See also: head and Head

English edit

Etymology 1 edit

From Middle English -hed, -hede, attested from the 12th century, continuing a hypothetical Old English *-hǣdu (-hood), from Proto-Germanic *haidį̄ (state, condition), related to Proto-Germanic *haiduz (manner, character, quality, state). Doublet of -hood, which see.

Suffix edit


  1. Used to create nouns indicating a state; -hood.
Derived terms edit

See also edit

Etymology 2 edit

Combining form of the noun head.

Suffix edit


  1. (sometimes derogatory) Used to form words for people who regularly have their mind focused upon a particular subject, activity, or a specified drug or other substance, or who are addicted in some way.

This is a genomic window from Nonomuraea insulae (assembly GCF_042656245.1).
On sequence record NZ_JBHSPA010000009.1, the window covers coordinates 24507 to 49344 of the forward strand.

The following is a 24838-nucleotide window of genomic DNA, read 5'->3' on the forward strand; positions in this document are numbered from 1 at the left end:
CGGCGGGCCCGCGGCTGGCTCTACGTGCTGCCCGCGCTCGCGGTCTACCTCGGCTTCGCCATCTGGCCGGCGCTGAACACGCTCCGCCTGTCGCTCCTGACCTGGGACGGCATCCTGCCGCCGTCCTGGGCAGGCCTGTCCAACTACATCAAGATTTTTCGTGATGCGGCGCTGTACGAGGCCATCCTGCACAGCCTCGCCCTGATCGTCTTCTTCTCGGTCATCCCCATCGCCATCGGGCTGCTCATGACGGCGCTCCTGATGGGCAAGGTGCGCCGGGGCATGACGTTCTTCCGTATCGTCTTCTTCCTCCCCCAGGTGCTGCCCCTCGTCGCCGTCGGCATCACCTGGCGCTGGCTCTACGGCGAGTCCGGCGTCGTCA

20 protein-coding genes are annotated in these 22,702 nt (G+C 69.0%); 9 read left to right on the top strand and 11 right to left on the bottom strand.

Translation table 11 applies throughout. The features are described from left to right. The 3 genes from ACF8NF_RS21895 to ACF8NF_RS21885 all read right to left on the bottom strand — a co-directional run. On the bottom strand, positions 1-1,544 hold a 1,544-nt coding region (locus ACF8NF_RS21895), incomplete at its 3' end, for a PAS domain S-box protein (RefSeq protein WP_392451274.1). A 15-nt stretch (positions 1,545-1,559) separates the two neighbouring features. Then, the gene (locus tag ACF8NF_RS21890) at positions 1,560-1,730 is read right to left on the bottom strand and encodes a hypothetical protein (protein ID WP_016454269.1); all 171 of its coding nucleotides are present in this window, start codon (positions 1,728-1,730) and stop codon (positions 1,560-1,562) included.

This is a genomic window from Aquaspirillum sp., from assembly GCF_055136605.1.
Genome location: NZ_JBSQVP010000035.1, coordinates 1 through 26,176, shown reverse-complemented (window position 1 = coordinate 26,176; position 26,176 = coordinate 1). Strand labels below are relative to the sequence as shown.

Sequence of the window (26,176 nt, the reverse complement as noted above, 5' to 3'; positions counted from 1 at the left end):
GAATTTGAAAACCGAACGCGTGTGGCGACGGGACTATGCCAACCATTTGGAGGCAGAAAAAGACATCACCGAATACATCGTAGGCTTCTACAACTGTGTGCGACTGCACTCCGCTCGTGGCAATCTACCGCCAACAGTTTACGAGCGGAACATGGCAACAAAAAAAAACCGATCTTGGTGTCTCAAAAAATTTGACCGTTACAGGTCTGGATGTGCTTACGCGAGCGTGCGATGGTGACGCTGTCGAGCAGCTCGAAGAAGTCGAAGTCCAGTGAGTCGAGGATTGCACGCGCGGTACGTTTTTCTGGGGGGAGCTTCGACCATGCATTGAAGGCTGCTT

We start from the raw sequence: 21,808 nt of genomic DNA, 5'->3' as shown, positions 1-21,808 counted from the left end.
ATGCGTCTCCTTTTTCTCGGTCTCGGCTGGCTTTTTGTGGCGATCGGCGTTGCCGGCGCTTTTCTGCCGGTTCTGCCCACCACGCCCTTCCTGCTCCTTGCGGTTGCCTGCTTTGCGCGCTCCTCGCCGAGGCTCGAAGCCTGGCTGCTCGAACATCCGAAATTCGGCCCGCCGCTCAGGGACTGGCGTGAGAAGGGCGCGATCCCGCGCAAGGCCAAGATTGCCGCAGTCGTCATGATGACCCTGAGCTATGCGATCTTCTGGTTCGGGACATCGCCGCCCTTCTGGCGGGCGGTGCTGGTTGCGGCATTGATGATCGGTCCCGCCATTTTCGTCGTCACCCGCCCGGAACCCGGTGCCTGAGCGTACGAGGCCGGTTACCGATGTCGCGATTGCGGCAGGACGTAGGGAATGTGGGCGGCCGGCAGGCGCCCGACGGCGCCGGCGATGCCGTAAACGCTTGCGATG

motor + ‎-head → ‎motorhead
    pot + ‎-head → ‎pothead
  2. Used to form words to describe people who are dedicated fans of something, especially music.
    jazz + ‎-head → ‎jazzhead
    metal + ‎-head → ‎metalhead
    Beatle + ‎-head → ‎Beatlehead
  3. (derogatory) Used with other words to form generic insults or epithets to indicate stupidity.
    block + ‎-head → ‎blockhead
    shit + ‎-head → ‎shithead
    geek + ‎-head → ‎geekhead
Derived terms edit

Anagrams edit